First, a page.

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“Planes, Trains and Automobiles”, “Addams Family Values”, “Home for Vacation”

Thanksgiving was never a holiday that I celebrated with my family with great enthusiasm. As with other Western holidays, my parents, Taiwanese immigrants, never really understood their vibe, so most of our celebrations were for the benefit of increasingly shy children. Most of the time I thought of it as a rare day off for my independent parents and a weekend when my friends weren’t available, leaving me to sit in my room and watch the parades and i love lucy TV marathons. However, we went to see Star Trek movies over the Thanksgiving holiday; issues 6-10 were released at this festive time of year after finding success with Star Trek IV: The Journey Home. According to Thanksgiving traditions, it wasn’t the worst.

Left to my own devices, I made it a ritual to watch Planes, trains and automobiles from my growing collection of pirated VHS tapes, possibly adding Addams Family Values then Jodie Foster Home for the holidays to my post-dinner, post-football, post-nap marathon. They became my portal to the holidays, carrying with them a certain sentiment, no doubt, but a payload of cynicism, self-criticism and the first stirrings of my budding social consciousness around issues of political divisions, inequity of class and whitewashing historical atrocities. . These films are not only conventionally entertaining, but in many ways represent the platform of opposition to our culture-imposed self-help mythology Manifest Destiny.

Start with John Hughes’ masterpiece of loneliness, prejudice, tolerance and grace, Planes, trains and automobiles. A highly anticipated and high-profile collaboration between Steve Martin and John Candy, it opens with Neal, Martin’s ad-exec who, late for a flight home for the holidays, bribes another commuter for his taxi before getting poach. by shower curtain ring seller Del (Candy). It’s the first in a series of lessons Neal will learn about the relative uselessness of money in getting him where he wants to be, in contrast to an essentially penniless Del, using everyone’s empathy and the ingenuity of the poor to make their way through the world. . The film is a contrast between Neal’s and Del’s approach to problems, setting up a series of truly impactful resolutions about gratitude and the importance of living in the moment in a temporary world. Every time I watch it, I feel it differently. I went from hating Del’s heaviness, lack of physical grace and social acumen, to hating Neal’s disdain for others and privileged solipsism. Del is present in the world and able to negotiate disagreements with grace, as he has neither the social power nor the financial resources to resolve them in any other way. Money and power relieved Neal of the need to solve his problems other than through money. Del, in particular, melts Neal’s credit cards. It’s an accident, of course, the unfortunate result of a series of unfortunate events, but as an attack on the acquisition culture of the “me generation”, it’s a metaphor as vivid as fetishism. business cards from American psycho. It takes a few days of frustration and rage for Neal to realize how much he has everything he ever wanted. It takes someone like Del, in fact, to remind Neal how short life is; too short to spend it in a state of perpetual agitation.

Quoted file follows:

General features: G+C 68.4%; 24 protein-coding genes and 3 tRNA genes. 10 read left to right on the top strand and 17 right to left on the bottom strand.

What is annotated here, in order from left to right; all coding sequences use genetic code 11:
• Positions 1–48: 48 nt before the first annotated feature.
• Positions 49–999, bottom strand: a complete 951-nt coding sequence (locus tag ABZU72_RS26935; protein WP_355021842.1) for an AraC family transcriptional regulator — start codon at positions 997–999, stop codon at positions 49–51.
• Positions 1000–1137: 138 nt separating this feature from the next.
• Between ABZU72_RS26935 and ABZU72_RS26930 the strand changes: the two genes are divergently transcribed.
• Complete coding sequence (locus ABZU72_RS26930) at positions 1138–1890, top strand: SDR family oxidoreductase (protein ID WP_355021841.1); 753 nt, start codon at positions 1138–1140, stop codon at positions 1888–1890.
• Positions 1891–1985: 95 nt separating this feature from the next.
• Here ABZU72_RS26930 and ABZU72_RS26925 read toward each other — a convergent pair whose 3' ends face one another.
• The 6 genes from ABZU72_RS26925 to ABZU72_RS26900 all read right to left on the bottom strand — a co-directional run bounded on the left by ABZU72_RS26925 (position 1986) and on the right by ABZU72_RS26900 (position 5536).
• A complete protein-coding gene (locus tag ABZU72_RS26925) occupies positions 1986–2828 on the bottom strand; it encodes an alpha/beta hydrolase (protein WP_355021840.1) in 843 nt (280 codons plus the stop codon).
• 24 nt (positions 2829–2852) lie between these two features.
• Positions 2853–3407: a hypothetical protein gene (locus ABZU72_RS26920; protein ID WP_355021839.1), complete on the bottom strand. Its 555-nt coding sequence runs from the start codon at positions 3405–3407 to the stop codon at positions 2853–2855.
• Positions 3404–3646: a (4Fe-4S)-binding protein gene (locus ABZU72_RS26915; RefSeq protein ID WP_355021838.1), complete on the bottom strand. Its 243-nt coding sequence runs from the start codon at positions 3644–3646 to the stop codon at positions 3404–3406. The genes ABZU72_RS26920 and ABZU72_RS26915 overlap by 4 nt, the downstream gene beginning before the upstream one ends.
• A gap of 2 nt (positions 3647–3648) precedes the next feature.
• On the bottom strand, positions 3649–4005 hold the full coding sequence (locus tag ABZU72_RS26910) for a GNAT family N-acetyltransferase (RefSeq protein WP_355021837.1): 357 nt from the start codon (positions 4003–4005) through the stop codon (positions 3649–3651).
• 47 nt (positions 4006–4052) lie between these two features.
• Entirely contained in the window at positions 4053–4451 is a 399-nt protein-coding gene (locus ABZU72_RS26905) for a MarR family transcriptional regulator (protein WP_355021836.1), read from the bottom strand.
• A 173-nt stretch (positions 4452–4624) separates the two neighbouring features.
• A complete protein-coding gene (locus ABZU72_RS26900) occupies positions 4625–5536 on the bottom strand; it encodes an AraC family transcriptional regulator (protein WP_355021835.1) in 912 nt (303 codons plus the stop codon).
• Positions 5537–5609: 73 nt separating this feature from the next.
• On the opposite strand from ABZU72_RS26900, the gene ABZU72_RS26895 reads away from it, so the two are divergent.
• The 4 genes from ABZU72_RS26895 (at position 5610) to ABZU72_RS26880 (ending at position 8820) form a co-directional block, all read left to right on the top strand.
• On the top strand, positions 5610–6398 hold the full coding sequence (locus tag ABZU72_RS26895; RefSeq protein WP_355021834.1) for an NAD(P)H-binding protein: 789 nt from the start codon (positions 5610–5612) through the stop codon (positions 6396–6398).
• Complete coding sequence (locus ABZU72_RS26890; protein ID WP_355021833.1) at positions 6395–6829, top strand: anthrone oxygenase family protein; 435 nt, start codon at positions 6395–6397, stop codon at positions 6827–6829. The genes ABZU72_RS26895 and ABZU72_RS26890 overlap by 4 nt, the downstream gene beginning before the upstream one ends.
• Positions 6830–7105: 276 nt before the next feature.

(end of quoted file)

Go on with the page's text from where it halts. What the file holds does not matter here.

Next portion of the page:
PLANES, TRAINS AND AUTOMOBILES, Steve Martin, John Candy, 1987, (c)Paramount/courtesy Everett Collec
Photo: Everett Collection

I started working in my parents’ stores, full time in the summer, when I was 12 for a quarter of an hour. I was raised as so many of my generation were raised, on the truth that the key to success was a job with a title and degree from an accredited university – one presumably flowing from the other. Home ownership, a savings account, a key office. This is all a lie. I’ve had these things and none of them have made me happier, just in debt and in a state of what seems like constant self-loathing. I don’t think you come to the end of your life wishing you had worked more, that you had littered your spaces with more trash. I always cried at the end Planes, trains and automobiles when Neal stops being such a jerk and invites Del to spend Thanksgiving with him and his beautiful family, but I still haven’t known why. Far from being cheap, it is an essential truth: the world is a cruel test interspersed with flashes of grace. Add to the grace because there are so few.